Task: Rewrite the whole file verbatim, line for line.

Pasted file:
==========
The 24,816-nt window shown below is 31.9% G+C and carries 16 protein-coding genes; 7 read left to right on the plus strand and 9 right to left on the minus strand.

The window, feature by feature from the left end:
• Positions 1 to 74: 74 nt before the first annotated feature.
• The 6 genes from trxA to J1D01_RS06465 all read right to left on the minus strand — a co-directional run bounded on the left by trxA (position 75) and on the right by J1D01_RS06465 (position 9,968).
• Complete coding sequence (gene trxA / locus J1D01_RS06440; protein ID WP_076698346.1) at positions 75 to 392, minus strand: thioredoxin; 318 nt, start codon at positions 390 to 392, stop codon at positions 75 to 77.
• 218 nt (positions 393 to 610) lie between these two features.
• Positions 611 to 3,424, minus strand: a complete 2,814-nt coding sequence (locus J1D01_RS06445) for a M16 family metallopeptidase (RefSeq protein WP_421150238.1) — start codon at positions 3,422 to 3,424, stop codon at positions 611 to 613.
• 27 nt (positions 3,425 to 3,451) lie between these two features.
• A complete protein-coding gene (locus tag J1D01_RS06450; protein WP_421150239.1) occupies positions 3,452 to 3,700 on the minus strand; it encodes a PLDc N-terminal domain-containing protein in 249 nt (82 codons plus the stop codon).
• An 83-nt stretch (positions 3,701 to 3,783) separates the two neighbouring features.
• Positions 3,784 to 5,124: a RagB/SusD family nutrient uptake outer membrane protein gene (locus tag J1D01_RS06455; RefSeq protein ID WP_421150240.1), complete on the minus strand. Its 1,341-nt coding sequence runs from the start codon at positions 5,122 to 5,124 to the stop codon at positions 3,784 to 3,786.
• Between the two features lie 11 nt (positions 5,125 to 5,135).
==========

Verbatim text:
The 24,816-nt window shown below is 31.9% G+C and carries 16 protein-coding genes; 7 read left to right on the plus strand and 9 right to left on the minus strand.

The window, feature by feature from the left end:
• Positions 1 to 74: 74 nt before the first annotated feature.
• The 6 genes from trxA to J1D01_RS06465 all read right to left on the minus strand — a co-directional run bounded on the left by trxA (position 75) and on the right by J1D01_RS06465 (position 9,968).
• Complete coding sequence (gene trxA / locus J1D01_RS06440; protein ID WP_076698346.1) at positions 75 to 392, minus strand: thioredoxin; 318 nt, start codon at positions 390 to 392, stop codon at positions 75 to 77.
• 218 nt (positions 393 to 610) lie between these two features.
• Positions 611 to 3,424, minus strand: a complete 2,814-nt coding sequence (locus J1D01_RS06445) for a M16 family metallopeptidase (RefSeq protein WP_421150238.1) — start codon at positions 3,422 to 3,424, stop codon at positions 611 to 613.
• 27 nt (positions 3,425 to 3,451) lie between these two features.
• A complete protein-coding gene (locus tag J1D01_RS06450; protein WP_421150239.1) occupies positions 3,452 to 3,700 on the minus strand; it encodes a PLDc N-terminal domain-containing protein in 249 nt (82 codons plus the stop codon).
• An 83-nt stretch (positions 3,701 to 3,783) separates the two neighbouring features.
• Positions 3,784 to 5,124: a RagB/SusD family nutrient uptake outer membrane protein gene (locus tag J1D01_RS06455; RefSeq protein ID WP_421150240.1), complete on the minus strand. Its 1,341-nt coding sequence runs from the start codon at positions 5,122 to 5,124 to the stop codon at positions 3,784 to 3,786.
• Between the two features lie 11 nt (positions 5,125 to 5,135).